• store stock food in a manner that prevents contamination from pests, vermin and other foreign materials (eg in sealed feed silos or in feed bags kept off the ground and sealed when not in use)
  • regularly clean feeders
  • keep records of the name and address of suppliers from whom feed is purchased, and the date and batch details of stock food deliveries.

Chemical contaminants

Eggs must not be sold for human consumption if they have come from a bird that has been administered a veterinary chemical product in contravention of the Stock Medicines Act 1989 or the Pesticides Act 1999.

Egg producers should:

  • use and store pesticides and veterinary medicines according to the manufacturer’s instructions
  • maintain records to demonstrate observance with the correct withholding periods for veterinary medicines, including:
    • date treated
    • drug used
    • animal treated (eg shed number)
    • observance of withholding period.

Pest control

Egg producers should:

  • construct and maintain the laying environment, including feed and water storage facilities, to minimise the entry of pests and the congregation of wild birds
  • promptly remove dead birds from the laying environment and dispose of them in a designated facility on a daily basis
  • promptly remove sick birds from the laying environment and treat or cull them.

Egg collection

Egg producers should:

  • clean or discard egg collection trays that are visibly dirty, damp or contain egg liquid
  • remove and dispose of broken eggs (ie leakers) from the laying environment frequently enough to minimise any build-up of egg product and shell.

Litter

Egg producers should implement a litter management procedure that includes the clean-out of sheds between laying cycles and the removal of spent litter.

Use of cracked eggs

Cracked eggs must not be made available for retail sale or catering purposes (Standard 2.2.2 of the Code).

Egg producers should dispose of leakers hygienically away from clean intact eggs.

Processing of dirty eggs

Dirty eggs must not be sold for human consumption.

Dirty eggs must be:

  • dry cleaned so that visible faeces, soil or other matter is removed from the shell
  • sold to a licensed egg business
  • discarded.

Dry cleaning dirty eggs

To comply with this clause egg producers should clean dirty eggs with a dry cloth that is changed when visibly dirty. Dirty cloths should be cleaned and sanitised after each use. The material used to clean dirty eggs should be suitable for contact with food.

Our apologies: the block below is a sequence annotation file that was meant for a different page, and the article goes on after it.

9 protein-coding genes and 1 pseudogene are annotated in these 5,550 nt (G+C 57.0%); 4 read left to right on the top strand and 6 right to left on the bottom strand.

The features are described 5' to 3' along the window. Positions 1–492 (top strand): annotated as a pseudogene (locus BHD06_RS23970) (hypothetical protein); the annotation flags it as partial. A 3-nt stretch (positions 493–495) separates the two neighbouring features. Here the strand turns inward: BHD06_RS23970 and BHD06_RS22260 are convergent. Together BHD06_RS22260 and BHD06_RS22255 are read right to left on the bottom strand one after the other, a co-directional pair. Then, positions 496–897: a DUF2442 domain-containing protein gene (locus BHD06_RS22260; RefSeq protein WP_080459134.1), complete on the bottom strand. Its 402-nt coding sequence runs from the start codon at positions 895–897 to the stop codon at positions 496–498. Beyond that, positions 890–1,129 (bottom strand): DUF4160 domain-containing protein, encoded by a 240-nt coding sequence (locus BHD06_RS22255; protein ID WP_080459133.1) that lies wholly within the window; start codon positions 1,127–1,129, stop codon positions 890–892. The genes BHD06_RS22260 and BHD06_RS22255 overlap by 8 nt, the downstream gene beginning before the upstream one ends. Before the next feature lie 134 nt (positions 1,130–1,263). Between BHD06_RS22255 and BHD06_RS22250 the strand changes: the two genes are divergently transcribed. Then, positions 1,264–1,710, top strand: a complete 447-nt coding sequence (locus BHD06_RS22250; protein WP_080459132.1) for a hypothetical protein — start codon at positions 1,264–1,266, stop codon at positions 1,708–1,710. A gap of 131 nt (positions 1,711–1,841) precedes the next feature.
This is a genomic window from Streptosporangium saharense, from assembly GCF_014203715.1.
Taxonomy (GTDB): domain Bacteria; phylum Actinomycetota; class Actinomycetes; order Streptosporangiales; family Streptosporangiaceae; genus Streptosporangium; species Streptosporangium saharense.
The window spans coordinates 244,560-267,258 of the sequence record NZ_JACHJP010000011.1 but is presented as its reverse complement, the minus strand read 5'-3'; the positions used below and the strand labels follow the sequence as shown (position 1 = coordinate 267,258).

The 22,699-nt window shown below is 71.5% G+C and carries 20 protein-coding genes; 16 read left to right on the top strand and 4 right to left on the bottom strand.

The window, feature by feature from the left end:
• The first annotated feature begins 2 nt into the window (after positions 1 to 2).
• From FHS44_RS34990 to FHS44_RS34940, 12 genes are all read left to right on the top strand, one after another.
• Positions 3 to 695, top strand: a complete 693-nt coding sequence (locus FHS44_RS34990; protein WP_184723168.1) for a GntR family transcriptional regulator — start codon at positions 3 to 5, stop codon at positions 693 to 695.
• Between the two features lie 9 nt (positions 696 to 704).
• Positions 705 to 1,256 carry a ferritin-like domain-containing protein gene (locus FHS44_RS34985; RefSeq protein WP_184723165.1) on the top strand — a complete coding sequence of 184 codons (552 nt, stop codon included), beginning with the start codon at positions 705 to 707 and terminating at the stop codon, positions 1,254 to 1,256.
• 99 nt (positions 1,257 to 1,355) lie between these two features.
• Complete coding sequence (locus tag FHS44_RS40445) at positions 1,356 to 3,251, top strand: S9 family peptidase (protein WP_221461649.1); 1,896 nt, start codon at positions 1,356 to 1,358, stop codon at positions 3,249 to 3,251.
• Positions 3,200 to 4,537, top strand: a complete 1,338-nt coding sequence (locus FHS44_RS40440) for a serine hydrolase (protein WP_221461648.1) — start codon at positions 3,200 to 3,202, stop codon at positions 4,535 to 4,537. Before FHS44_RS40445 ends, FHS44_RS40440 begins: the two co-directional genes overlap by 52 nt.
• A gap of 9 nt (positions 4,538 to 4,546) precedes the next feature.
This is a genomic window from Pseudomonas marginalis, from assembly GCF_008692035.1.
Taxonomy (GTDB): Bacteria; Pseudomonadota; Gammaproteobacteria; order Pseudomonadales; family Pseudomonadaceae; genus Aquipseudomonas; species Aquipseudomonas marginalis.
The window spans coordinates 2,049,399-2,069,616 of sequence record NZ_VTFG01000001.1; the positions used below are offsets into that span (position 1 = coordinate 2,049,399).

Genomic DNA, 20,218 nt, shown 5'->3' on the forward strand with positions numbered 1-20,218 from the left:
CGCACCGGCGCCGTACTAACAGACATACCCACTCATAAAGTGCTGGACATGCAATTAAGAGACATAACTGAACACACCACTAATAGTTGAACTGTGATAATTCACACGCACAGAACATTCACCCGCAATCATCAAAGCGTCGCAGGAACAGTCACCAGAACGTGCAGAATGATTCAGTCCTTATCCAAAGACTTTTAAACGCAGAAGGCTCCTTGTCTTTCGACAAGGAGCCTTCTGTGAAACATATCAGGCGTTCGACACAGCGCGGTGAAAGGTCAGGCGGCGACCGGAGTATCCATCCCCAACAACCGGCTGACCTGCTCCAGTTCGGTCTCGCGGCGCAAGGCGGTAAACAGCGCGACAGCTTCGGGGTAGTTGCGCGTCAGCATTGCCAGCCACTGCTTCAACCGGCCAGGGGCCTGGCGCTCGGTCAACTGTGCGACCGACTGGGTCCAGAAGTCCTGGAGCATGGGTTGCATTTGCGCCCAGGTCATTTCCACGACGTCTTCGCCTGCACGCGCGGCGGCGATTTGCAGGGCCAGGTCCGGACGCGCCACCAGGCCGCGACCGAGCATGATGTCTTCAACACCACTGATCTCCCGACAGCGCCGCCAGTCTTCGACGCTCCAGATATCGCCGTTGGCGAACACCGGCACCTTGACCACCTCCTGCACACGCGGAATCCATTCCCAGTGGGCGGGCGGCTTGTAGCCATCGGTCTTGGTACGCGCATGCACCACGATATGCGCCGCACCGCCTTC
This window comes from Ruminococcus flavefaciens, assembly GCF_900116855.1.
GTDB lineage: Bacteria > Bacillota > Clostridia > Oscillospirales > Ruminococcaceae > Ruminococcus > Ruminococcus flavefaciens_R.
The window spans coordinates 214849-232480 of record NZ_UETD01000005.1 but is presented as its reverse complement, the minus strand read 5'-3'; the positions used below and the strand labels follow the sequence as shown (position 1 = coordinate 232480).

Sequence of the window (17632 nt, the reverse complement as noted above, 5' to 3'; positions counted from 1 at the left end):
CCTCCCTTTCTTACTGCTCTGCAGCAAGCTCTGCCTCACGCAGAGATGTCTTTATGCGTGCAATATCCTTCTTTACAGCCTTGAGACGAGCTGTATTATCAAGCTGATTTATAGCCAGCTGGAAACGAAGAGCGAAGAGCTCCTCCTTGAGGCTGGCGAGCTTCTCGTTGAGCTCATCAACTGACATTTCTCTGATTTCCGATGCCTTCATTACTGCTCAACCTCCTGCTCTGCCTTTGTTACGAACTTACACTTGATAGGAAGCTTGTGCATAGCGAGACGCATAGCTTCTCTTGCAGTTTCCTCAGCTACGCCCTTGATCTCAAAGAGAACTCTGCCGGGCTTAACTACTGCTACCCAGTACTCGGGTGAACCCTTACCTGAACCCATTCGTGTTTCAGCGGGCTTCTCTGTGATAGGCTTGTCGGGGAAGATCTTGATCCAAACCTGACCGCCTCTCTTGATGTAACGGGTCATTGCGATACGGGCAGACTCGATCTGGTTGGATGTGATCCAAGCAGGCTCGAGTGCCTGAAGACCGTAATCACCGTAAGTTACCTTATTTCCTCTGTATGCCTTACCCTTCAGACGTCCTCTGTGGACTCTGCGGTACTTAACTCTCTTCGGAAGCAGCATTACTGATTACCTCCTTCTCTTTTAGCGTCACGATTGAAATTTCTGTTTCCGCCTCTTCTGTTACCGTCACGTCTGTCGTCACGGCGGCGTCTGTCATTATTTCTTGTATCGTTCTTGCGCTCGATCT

Eggs with visible faeces, soil or other matter that cannot be removed by dry cleaning should be segregated and disposed of hygienically away from clean intact eggs.

The Food Authority has developed Egg cleaning procedures to assist egg businesses meet the requirements.

Storage of eggs after collection

Egg producers should:

  • store dirty and cracked eggs separately from whole eggs to prevent or minimise the growth of Salmonella in eggs
  • minimise storage between egg collection and grading
  • store ungraded eggs at 8 degrees or less for extended periods.

Recommended practices

The Food Authority recommends that egg producers should also implement the following practices, which are not legally required, but considered good practice.

Receipt of sourced birds

Egg producers should keep records including:

  • names and addresses of the suppliers from whom birds are purchased
  • written advice that the hatchery from which any birds are purchased, participates in a Salmonella Enteritidis monitoring program
  • details of bird deliveries, including date and quantity, to allow for traceability
  • details of veterinary chemicals administered to birds at a hatchery (eg vaccinations and observance to any withholding periods).

Stock food

Incoming stock food should be purchased from reputable suppliers. Pellets or mash should be accompanied by a supplier declaration indicating they are free from harmful microbiological contaminants and chemical residues.

Labelling

Eggs must not be sold for retail sale unless crack detection (for visible and hairline cracks) has been undertaken by a licensed egg business authorised to conduct this activity.

Egg producers that sell eggs within NSW (including cracked and dirty eggs) must demonstrate that they are only sold to a licensed egg business by having a record of the customer's current Food Authority licence.

The following information to identify the food must be provided with each delivery of eggs sold (Standard 1.2.2 of the Code):

  • the name of the food
  • the egg producer's name and address
  • lot identification (date marking may be used in lieu of the lot identification).

Also, other relevant information required by the rest of Part 1.2 Labelling and Other Information Requirements of the Code must be available to purchasers upon request. This other information helps purchasers comply with their own labelling requirements in the Code.

See FSANZ PART 1.2 Labelling and other Information Requirements and user guides.

Egg stamping

From November 2014, all eggs must be individually stamped with the producer's unique identifier -- usually a number or code -- so they can be traced back to the producer.

More information regarding egg stamping requirements can be found on the Egg Stamping page or Egg stamping for egg producers factsheet .

Testing

Drinking water

Drinking water for birds, as well as cooling water used in sheds (if applicable), should be tested annually against the water standards outlined in the National Farm Biosecurity Manual for Poultry Production ie Total colony count . 1,000; E.coli (Faecal coliforms) NIL; Coliforms . 100

No other routine microbiological or chemical testing of product is required of egg producers.

Inspections & audits

Egg producers will be routinely inspected by the Food Authority for compliance with requirements.

Compliance or regulatory action will be taken if required.

There are fees for audits and inspections, payable by the licence holder.

For more details see audits of licensed businesses.

Legislation & standards